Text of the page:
In today’s podcast I’m exposing the underbelly of the marketing industry. My goal is to help you avoid making these mistakes and how to spot a beginner consultant.
When it comes to hiring an agency, advisor or consultant experience and expertise is what counts. Over the past few years I’ve seen a tidal wave of people putting up a shingle and proclaiming themselves a “marketing agency”.
At the same time I hear from client after client about how they picked the wrong horse or some other horror story about whatever “agency” with which they worked – and often about tens or hundreds of thousands of dollars wasted.
There is no certification or industry requirements in marketing (like, for example the Accounting industry) Anyone can literally claim anything to get that sweet, sweet client cash.
Here are some things you can do to protect yourself and find a good match.
1. Experience Counts. Do a deep dive on the agency’s website and look up the people who will be working on your account to see how long and what kind of experience they have. Use LinkedIn to track their career and see what educational background they might have. (If they have a degree in Massage Therapy or other non-marketing related degree – move on.)
You can also do a Whois search to see when the company’s domain was registered to give you a sense of how long they’ve been in business. https://lookup.icann.org/en
As a general rule, if they have less than 10 years of experience, move on.
2. Check for Alignment: Be sure it matches up with what you need. (B2C experience may not translate to B2B for example.) While specific industry experience isn’t necessary, it’s going to increase the odds of success. However there is some validity to the idea that cross industry experience can bring “out-of-the-box” thinking.
3. Don’t do this. When hiring, don’t expect an intern or someone fresh out of college to set your company’s marketing plan. 100% of the time it’s going to result in a lose/lose for you and the intern. It takes more than “being creative” or “they are good at Instagram” to develop a marketing plan that delivers measurable ROI.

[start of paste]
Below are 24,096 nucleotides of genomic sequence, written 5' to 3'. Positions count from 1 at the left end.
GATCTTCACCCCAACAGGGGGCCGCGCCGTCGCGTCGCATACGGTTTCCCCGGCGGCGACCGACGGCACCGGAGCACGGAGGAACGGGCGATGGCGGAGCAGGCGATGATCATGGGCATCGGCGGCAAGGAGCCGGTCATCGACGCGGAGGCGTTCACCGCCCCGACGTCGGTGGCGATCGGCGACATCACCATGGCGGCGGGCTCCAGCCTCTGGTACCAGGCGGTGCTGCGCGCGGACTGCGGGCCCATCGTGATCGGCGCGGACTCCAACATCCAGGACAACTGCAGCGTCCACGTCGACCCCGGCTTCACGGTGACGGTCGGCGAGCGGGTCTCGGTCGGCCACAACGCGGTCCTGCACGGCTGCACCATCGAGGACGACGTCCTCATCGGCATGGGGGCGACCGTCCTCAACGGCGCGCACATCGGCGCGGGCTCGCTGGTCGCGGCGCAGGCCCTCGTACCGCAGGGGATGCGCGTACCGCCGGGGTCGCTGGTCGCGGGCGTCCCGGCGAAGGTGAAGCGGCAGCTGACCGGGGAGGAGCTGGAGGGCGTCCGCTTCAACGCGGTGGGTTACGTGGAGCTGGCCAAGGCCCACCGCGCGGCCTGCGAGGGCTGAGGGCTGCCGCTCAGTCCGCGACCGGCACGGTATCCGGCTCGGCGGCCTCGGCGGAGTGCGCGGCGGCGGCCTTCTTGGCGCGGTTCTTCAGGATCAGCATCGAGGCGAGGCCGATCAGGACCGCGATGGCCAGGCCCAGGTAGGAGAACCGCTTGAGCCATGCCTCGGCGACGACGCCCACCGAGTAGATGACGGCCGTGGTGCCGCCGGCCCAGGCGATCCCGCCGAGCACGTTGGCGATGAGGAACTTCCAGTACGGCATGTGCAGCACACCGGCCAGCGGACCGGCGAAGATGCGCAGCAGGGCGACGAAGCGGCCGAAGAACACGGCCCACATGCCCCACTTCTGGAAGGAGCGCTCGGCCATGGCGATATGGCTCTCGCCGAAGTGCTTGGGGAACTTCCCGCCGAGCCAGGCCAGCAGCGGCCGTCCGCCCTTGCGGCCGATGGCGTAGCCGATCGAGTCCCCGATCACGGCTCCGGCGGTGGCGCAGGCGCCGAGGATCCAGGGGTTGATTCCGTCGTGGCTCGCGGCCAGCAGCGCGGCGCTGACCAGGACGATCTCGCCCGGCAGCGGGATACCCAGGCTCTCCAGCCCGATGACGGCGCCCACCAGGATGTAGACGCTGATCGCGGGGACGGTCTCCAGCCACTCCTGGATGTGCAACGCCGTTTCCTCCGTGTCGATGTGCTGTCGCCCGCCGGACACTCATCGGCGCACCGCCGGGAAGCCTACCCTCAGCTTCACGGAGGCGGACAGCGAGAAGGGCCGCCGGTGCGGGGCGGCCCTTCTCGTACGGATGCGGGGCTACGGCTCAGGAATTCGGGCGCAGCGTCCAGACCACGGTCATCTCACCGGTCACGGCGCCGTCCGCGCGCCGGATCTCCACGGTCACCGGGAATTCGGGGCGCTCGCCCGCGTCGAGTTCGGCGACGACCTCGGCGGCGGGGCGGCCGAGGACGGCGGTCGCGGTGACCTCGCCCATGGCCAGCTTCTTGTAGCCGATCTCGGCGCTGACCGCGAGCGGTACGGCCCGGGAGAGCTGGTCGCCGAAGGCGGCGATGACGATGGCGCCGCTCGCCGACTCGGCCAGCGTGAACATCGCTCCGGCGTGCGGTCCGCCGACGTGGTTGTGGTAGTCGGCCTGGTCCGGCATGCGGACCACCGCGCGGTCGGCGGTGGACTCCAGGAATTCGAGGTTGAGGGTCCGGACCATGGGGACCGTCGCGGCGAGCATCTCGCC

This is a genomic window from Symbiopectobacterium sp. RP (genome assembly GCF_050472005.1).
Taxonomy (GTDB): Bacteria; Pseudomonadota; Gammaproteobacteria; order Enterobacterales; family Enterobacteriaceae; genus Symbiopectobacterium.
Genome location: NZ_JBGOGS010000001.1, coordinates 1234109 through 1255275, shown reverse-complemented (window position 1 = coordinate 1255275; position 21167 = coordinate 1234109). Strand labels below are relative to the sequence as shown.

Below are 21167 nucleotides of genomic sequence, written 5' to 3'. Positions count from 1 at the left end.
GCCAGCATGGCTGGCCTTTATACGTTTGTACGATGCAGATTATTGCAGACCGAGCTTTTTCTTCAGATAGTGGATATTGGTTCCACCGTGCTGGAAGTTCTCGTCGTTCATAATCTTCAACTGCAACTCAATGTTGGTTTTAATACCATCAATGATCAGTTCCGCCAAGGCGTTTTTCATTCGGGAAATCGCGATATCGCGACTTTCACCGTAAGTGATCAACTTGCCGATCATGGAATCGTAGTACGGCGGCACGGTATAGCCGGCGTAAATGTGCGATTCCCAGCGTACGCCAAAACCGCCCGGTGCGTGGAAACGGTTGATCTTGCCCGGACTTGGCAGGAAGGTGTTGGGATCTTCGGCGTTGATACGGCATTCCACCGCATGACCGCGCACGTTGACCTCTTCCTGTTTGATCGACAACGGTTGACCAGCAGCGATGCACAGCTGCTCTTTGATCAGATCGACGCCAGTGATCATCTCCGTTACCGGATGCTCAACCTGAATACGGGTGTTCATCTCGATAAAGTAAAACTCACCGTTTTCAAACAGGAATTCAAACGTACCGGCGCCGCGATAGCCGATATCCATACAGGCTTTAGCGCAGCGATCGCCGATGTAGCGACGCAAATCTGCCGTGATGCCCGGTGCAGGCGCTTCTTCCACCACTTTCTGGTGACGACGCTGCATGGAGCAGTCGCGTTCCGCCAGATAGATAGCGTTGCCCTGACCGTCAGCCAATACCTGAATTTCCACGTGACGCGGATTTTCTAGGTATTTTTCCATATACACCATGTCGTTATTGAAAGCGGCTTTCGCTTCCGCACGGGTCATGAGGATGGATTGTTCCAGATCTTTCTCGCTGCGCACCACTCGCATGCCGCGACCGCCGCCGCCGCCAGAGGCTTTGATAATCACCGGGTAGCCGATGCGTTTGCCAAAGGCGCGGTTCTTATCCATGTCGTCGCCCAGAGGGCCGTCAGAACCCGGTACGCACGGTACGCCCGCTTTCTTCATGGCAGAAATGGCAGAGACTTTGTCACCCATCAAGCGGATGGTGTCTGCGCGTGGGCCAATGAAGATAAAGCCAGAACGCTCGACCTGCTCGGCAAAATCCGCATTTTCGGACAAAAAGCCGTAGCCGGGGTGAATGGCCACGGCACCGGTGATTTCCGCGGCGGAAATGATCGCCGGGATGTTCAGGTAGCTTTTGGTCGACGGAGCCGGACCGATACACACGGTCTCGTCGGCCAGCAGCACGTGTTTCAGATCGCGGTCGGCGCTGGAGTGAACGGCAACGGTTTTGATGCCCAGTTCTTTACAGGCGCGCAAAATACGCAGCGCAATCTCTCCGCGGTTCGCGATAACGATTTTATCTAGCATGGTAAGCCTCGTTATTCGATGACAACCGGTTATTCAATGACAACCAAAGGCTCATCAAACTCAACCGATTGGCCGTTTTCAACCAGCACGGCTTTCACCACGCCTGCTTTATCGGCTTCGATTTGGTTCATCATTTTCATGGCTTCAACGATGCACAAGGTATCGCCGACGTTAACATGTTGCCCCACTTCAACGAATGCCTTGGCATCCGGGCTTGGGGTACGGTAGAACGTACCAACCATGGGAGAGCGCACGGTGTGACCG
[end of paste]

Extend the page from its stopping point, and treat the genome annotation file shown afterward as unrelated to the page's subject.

4. Forget about references and portfolios. These techniques to suss out someone’s qualifications are generally worthless. For portfolios, it’s impossible to tell what that specific person contributed to the work – maybe they just proofread it.
The trouble with references is that nobody is going to give you references that aren’t going to be positive. What good is that information? It’s better to use your Google Fu and get unfiltered results. Ask your colleagues who they recommend.
Spend some time reading blog articles from the agency or consultant to see how they think. This is a far more effective approach than fake portfolios and talking to happy clients.
5. Be clear on what outcomes are expected. Starting with outcomes helps narrow the field. If your plan is not written down (“it’s in my head!”) you don’t have a plan. Setting objectives without a plan is also called “guessing”.
If you are struggling with marketing or finding help, reach out to me and I’ll gladly steer you in the right direction. I’m dedicated to helping clients avoid costly mistakes. I provide a service where I help clients find the right agency. Even if you don’t hire me I can give you a list of qualified agencies, coaches and consultants.
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